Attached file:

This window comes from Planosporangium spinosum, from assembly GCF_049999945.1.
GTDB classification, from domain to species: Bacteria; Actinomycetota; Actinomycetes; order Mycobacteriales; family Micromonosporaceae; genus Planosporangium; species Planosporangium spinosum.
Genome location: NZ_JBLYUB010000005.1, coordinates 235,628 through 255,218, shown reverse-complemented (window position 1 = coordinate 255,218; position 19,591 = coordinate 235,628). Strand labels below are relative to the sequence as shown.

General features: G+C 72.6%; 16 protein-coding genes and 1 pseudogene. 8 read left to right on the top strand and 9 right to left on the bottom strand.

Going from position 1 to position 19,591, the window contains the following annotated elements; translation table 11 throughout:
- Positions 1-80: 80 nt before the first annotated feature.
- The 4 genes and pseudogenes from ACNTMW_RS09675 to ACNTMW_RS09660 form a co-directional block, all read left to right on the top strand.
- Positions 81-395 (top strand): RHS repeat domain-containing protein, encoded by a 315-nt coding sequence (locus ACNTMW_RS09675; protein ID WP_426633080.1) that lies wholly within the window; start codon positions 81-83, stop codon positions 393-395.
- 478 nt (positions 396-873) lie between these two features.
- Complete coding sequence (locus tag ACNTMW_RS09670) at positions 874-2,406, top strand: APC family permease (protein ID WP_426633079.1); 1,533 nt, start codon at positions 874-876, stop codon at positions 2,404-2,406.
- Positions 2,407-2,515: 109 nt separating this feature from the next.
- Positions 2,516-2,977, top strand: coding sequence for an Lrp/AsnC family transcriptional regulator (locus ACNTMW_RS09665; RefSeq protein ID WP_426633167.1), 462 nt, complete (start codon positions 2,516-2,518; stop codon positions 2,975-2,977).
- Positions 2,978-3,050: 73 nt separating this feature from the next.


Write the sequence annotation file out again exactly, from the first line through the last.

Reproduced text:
This window comes from Planosporangium spinosum, from assembly GCF_049999945.1.
GTDB classification, from domain to species: Bacteria; Actinomycetota; Actinomycetes; order Mycobacteriales; family Micromonosporaceae; genus Planosporangium; species Planosporangium spinosum.
Genome location: NZ_JBLYUB010000005.1, coordinates 235,628 through 255,218, shown reverse-complemented (window position 1 = coordinate 255,218; position 19,591 = coordinate 235,628). Strand labels below are relative to the sequence as shown.

General features: G+C 72.6%; 16 protein-coding genes and 1 pseudogene. 8 read left to right on the top strand and 9 right to left on the bottom strand.

Going from position 1 to position 19,591, the window contains the following annotated elements; translation table 11 throughout:
- Positions 1-80: 80 nt before the first annotated feature.
- The 4 genes and pseudogenes from ACNTMW_RS09675 to ACNTMW_RS09660 form a co-directional block, all read left to right on the top strand.
- Positions 81-395 (top strand): RHS repeat domain-containing protein, encoded by a 315-nt coding sequence (locus ACNTMW_RS09675; protein ID WP_426633080.1) that lies wholly within the window; start codon positions 81-83, stop codon positions 393-395.
- 478 nt (positions 396-873) lie between these two features.
- Complete coding sequence (locus tag ACNTMW_RS09670) at positions 874-2,406, top strand: APC family permease (protein ID WP_426633079.1); 1,533 nt, start codon at positions 874-876, stop codon at positions 2,404-2,406.
- Positions 2,407-2,515: 109 nt separating this feature from the next.
- Positions 2,516-2,977, top strand: coding sequence for an Lrp/AsnC family transcriptional regulator (locus ACNTMW_RS09665; RefSeq protein ID WP_426633167.1), 462 nt, complete (start codon positions 2,516-2,518; stop codon positions 2,975-2,977).
- Positions 2,978-3,050: 73 nt separating this feature from the next.